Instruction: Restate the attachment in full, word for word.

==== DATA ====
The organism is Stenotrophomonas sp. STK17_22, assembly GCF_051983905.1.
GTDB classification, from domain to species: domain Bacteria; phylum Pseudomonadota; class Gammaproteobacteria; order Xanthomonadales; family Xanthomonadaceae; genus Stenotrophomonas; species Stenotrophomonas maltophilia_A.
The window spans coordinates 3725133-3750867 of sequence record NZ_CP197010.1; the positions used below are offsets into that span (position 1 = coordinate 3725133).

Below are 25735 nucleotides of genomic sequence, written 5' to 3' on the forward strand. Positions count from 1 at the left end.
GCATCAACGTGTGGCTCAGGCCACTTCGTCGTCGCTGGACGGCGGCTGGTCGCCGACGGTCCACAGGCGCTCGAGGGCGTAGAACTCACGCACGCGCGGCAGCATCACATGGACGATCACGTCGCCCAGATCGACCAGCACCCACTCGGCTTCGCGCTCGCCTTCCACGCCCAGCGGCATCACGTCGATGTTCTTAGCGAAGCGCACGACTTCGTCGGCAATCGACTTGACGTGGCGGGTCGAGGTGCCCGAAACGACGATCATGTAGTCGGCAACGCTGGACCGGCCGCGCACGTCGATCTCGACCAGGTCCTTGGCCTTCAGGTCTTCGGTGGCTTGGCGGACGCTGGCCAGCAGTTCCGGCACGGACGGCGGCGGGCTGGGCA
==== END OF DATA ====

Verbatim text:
The organism is Stenotrophomonas sp. STK17_22, assembly GCF_051983905.1.
GTDB classification, from domain to species: domain Bacteria; phylum Pseudomonadota; class Gammaproteobacteria; order Xanthomonadales; family Xanthomonadaceae; genus Stenotrophomonas; species Stenotrophomonas maltophilia_A.
The window spans coordinates 3725133-3750867 of sequence record NZ_CP197010.1; the positions used below are offsets into that span (position 1 = coordinate 3725133).

Below are 25735 nucleotides of genomic sequence, written 5' to 3' on the forward strand. Positions count from 1 at the left end.
GCATCAACGTGTGGCTCAGGCCACTTCGTCGTCGCTGGACGGCGGCTGGTCGCCGACGGTCCACAGGCGCTCGAGGGCGTAGAACTCACGCACGCGCGGCAGCATCACATGGACGATCACGTCGCCCAGATCGACCAGCACCCACTCGGCTTCGCGCTCGCCTTCCACGCCCAGCGGCATCACGTCGATGTTCTTAGCGAAGCGCACGACTTCGTCGGCAATCGACTTGACGTGGCGGGTCGAGGTGCCCGAAACGACGATCATGTAGTCGGCAACGCTGGACCGGCCGCGCACGTCGATCTCGACCAGGTCCTTGGCCTTCAGGTCTTCGGTGGCTTGGCGGACGCTGGCCAGCAGTTCCGGCACGGACGGCGGCGGGCTGGGCA